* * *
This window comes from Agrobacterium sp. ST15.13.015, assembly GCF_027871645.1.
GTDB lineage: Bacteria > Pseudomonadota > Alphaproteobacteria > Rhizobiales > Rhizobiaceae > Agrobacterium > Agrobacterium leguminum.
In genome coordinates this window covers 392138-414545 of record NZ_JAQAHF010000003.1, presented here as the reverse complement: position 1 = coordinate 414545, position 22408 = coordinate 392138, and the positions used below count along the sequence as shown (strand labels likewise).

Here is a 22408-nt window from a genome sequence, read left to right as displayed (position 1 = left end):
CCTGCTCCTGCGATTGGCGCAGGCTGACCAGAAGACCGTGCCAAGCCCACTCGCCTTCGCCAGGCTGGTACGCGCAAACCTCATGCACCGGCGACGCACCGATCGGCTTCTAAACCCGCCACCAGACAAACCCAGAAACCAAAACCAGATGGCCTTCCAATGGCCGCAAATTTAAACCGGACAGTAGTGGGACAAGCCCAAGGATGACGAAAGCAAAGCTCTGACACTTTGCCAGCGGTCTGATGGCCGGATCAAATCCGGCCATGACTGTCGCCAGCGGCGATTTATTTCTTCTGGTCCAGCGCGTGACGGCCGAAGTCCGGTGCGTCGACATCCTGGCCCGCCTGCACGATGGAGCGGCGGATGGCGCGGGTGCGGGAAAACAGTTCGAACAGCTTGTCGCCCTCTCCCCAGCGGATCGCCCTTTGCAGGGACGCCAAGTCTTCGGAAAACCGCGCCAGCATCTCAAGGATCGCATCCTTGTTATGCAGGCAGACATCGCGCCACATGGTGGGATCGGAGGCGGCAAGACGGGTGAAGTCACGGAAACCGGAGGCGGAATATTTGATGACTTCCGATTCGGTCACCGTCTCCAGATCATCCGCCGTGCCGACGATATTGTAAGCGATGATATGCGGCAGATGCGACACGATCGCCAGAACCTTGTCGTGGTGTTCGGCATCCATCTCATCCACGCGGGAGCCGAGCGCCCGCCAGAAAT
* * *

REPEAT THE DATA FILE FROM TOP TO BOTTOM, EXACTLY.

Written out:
This window comes from Agrobacterium sp. ST15.13.015, assembly GCF_027871645.1.
GTDB lineage: Bacteria > Pseudomonadota > Alphaproteobacteria > Rhizobiales > Rhizobiaceae > Agrobacterium > Agrobacterium leguminum.
In genome coordinates this window covers 392138-414545 of record NZ_JAQAHF010000003.1, presented here as the reverse complement: position 1 = coordinate 414545, position 22408 = coordinate 392138, and the positions used below count along the sequence as shown (strand labels likewise).

Here is a 22408-nt window from a genome sequence, read left to right as displayed (position 1 = left end):
CCTGCTCCTGCGATTGGCGCAGGCTGACCAGAAGACCGTGCCAAGCCCACTCGCCTTCGCCAGGCTGGTACGCGCAAACCTCATGCACCGGCGACGCACCGATCGGCTTCTAAACCCGCCACCAGACAAACCCAGAAACCAAAACCAGATGGCCTTCCAATGGCCGCAAATTTAAACCGGACAGTAGTGGGACAAGCCCAAGGATGACGAAAGCAAAGCTCTGACACTTTGCCAGCGGTCTGATGGCCGGATCAAATCCGGCCATGACTGTCGCCAGCGGCGATTTATTTCTTCTGGTCCAGCGCGTGACGGCCGAAGTCCGGTGCGTCGACATCCTGGCCCGCCTGCACGATGGAGCGGCGGATGGCGCGGGTGCGGGAAAACAGTTCGAACAGCTTGTCGCCCTCTCCCCAGCGGATCGCCCTTTGCAGGGACGCCAAGTCTTCGGAAAACCGCGCCAGCATCTCAAGGATCGCATCCTTGTTATGCAGGCAGACATCGCGCCACATGGTGGGATCGGAGGCGGCAAGACGGGTGAAGTCACGGAAACCGGAGGCGGAATATTTGATGACTTCCGATTCGGTCACCGTCTCCAGATCATCCGCCGTGCCGACGATATTGTAAGCGATGATATGCGGCAGATGCGACACGATCGCCAGAACCTTGTCGTGGTGTTCGGCATCCATCTCATCCACGCGGGAGCCGAGCGCCCGCCAGAAAT